It is easy to spot the conflict here. Tying money to great reviews can easily lead to undue pressure on doctors to prescribe opioids to make a patient happy in order to get a good score. Perhaps the biggest area affected by patient satisfaction surveys has been the emergency room. Several studies suggest that ER doctors have drastically changed their practice in order to avoid negative patient satisfaction reports.[10] Prescribing painkillers, even when not entirely necessary, is often necessary to get paid by Uncle Sam.

Two surveys of more than 800 emergency physicians by Emergency Physicians Monthly and the South Carolina Medical Association reported that more than 50 percent of the ER docs routinely ordered tests and procedures, prescribed medications, and even admitted patients to the hospital unnecessarily. Why? Because patient satisfaction affects their bottom line.

Compounding the problem are savvy patients aware of how the system now works. One physician wrote that drug seekers “are well aware of the patient satisfaction scores and how they can use these threats and complaints to obtain narcotics.”

Lax Application of Utility Management Protocols

Another factor identified by the Johns Hopkins study is that many insurers failed to apply evidence-based “utilization management” rules to discourage opioid overuse and encourage safer and more effective alternatives. What’s more, many of the utilization management rules in place were applied as often to non-opioids as opioids.

While utilization management takes various forms depending on the clinical setting and payor policies, the most common are quantity limits, step therapy and prior authorization. Here are some of the ways that not correctly applying these rules exacerbates the opioid crisis:

  • Quantity Limits. While the S. Centers for Disease Control and Prevention Guideline for Prescribing Opioids for Chronic Pain is for a short-term supply, many insurance policies allow for 30-day supplies. The danger here is that duration of early prescriptions is associated with a patient converting to chronic use.
  • Step Therapy. This is a strategy that makes riskier opioids the “last resort” for pain management after other, non-narcotic medications have failed to provide pain relief. By permitting opioids to be a “first step,” the risk of addiction and/or chronic use increases. Unfortunately, fewer than 10 percent of government and commercial plans require step therapy for opioids.
  • Prior Authorization. The idea is that requiring a provider to get in touch with the insurer before prescribing an opioid will help reduce the number of prescriptions or encourage quantity control or step therapy. The reality is that only a minority of plans require this.

Only recently has the Centers for Medicare & Medicaid Services (CMS) urged state Medicaid agencies to require quantity limits, step therapy or prior authorization to limit access to particular opioids. [11] On February 1, 2018, CMS issued a Draft Call Letter announcing that it is considering new strategies to reduce opioid overutilization under Medicare Part D, including limiting initial prescription fills for treatment of acute pain with or without a daily maximum dose.[12]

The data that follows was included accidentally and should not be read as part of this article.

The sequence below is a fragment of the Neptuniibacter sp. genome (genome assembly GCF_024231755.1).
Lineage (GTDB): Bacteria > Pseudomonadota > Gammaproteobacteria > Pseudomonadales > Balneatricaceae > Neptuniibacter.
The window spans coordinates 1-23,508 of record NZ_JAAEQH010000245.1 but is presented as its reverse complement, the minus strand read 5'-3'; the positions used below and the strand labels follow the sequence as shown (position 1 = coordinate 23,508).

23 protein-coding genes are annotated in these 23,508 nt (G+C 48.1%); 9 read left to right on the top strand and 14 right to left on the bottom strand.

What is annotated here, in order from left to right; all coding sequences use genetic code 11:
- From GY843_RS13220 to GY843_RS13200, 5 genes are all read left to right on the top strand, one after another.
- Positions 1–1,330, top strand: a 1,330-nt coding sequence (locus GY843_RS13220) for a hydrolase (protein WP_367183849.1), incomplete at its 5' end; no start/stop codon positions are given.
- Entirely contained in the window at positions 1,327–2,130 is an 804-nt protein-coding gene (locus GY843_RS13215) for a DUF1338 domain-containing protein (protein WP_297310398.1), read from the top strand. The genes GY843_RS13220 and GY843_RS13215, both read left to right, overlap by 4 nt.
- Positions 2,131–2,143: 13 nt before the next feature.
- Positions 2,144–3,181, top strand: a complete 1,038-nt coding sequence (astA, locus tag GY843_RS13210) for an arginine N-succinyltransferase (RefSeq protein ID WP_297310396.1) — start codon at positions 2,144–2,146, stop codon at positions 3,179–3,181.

The Way Forward

Providers have a stake in working with payors–commercial and public–as well as with distribution channels to continue to develop integrated solutions to the opioid crisis. Aside from the human toll on their communities, they also are not immune to the economic costs. Studies have clearly shown that the epidemic is increasing hospitalizations and that is hits emergency rooms especially hard.

Some estimates put the average cost of treating an overdose patient in the intensive care unit at almost $100,000. If a majority–or even a minority–of these patients are underinsured or uninsured, the resulting uncompensated care costs can easily cripple a provider that is already operating on a razor-thin margin.

Nonetheless, there are opportunities for healthcare providers to contribute to fighting the opioid crisis. They can support initiatives being undertaken by such groups as America’s Health Insurance Plans that seek to combat opioid abuse. They also can develop, implement and maximize the value of programs designed to identify potential opioid abusers and limit the prescribing of opioid painkillers. Finally, they can negotiate contracts with payors that require prompt authorization and fair reimbursement for non-opioid alternatives where indicated. 

[1] H.4056, 2016 Leg., 189th Sess. (Ma. 2016).

[2] H.B. 243, 2017 Gen. Assemb., 175th Sess. (N.C. 2017).

[3] Christin Sexton, Florida Medicaid program limits opioid prescriptions, (February 20, 2018), available at–regional-govt–politics/florida-medicaid-program-limits-opioid-prescriptions/xaRsMNmfOBpGs7574oRpdN/

[4] Maryland Prescriber Limits Act of 2017

[5] Arizona plan to combat opioids would limit dosages, amount, U.S. News (Jan. 19, 2018), available at

[6] Centers for Medicare and Medicaid Services. Survey of patients’ experiences (HCAHPS). Accessed September 3, 2018.

[7] Centers for Medicare and Medicaid Services. Official hospital compare data archive. Accessed September 3, 2018.

[8] Hospital Consumer Assessment of Healthcare Providers and Systems. HCAHPS fact sheet. November 2017. Accessed September 4, 2018.

[9] Sara Heath, Opioid Use Associated with Higher Patient Satisfaction Scores, Patient Engagement Hit, available at Accessed September 3, 2018.

[10] See for example, Kelly, S., Johnson, G.T., and Harbison, R.D. “Pressured to prescribe”: the impact of economic and regulatory factors on South-Eastern ED physicians when managing the drug seeking patient. J Emerg. Trauma Shock. 2016; 9: 58–63

[11] U.S. Dep’t of Health and Human Servs., CMCS Informational Bulletin, Best Practices for Addressing Prescription Opioid Overdoses, Misuse, and Addiction (Jan. 28, 2016), available at Accessed September 3, 2018.

[12] CMS, Fact Sheet, 2019 Medicare Advantage and Part D Advance Notice Part II and Draft Call Letter, Feb. 1, 2018, available at Accessed September 3, 2018.

Joy Stephenson-Laws

By: Joy Stephenson-Laws